These attacks are different from previous ethno-religious violence in Sri Lanka.
By fomenting generalised religious hatred, they appear to have more in common with Al-Qaeda, which has sought specific political change.
This sparked the “Black July” Sinhalese rampage against ethnic Tamils, leaving at least 3,000 dead and marking the start of the inter-ethnic civil war.
Easter Sunday’s coordinated bomb blasts, which killed almost 300 and injured hundreds more, are the latest in a long history of ethno-religious tragedies.
While no one has yet claimed responsibility for the attacks, 24 people have been arrested. The Sri Lankan government has blamed the attacks on the National Thowheeth Jama’ath (NTJ), a radical Islamist group known for vandalising Buddhist statues.
Some Sinhalese claimed that all of Sri Lanka should be exclusively Buddhist.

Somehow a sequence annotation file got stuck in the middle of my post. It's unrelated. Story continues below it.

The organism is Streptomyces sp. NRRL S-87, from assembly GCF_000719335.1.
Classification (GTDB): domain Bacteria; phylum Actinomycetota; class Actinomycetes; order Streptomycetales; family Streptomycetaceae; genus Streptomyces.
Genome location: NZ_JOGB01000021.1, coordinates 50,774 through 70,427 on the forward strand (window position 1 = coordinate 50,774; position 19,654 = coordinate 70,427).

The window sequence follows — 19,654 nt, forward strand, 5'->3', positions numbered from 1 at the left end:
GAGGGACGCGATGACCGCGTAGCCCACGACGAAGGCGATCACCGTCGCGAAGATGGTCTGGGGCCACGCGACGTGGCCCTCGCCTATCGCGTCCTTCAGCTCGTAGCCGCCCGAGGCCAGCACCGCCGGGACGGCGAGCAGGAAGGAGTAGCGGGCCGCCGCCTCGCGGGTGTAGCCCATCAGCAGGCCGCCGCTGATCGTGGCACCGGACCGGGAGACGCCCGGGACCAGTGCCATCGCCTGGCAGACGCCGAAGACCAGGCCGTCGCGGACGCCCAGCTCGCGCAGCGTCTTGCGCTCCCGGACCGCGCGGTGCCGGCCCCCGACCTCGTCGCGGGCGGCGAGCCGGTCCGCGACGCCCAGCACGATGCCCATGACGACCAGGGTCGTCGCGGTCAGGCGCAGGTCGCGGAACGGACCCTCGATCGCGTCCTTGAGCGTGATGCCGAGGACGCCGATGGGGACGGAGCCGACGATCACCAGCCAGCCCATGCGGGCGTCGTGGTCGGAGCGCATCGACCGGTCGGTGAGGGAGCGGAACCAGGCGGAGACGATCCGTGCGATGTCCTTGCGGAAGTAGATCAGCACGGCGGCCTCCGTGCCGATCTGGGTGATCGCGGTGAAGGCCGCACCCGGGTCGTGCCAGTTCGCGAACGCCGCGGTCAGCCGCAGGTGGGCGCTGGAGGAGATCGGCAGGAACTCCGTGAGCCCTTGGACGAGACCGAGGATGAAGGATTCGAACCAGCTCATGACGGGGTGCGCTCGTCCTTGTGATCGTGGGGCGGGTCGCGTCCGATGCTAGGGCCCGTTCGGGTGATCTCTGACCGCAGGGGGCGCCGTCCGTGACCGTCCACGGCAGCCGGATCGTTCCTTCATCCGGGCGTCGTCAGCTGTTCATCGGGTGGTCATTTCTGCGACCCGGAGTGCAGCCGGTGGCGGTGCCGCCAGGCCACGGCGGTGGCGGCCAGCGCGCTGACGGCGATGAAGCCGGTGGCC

With the Tamil Tigers defeated, Sri Lanka’s non-Buddhist communities were again persecuted.
This culminated in 2013 with a Buddhist attack on a mosque.
Anti-Muslim riots in 2014 resulted in a ten day state of emergency. Buddhist monks have also disrupted Christian church services.
Many Tigers, including their leader, were summarily executed.
There remains much bitterness among Tamils towards the ethnic majority Sinhalese, but there is no appetite for renewing a war that ended so disastrously.
In 1972, and again in 1987, the predominantly Sinhalese Marxist Janatha Vimukthi Peramuna party (JVP) launched insurrections that were bloodily suppressed.
Clashes between Sinhalese and Tamils in 1983 led to an attack on a Sri Lankan army convoy.
In its final weeks, around 40,000 mostly Tamil civilians were killed, bringing the war’s total toll to more than 100,000 from a population of around 20 million.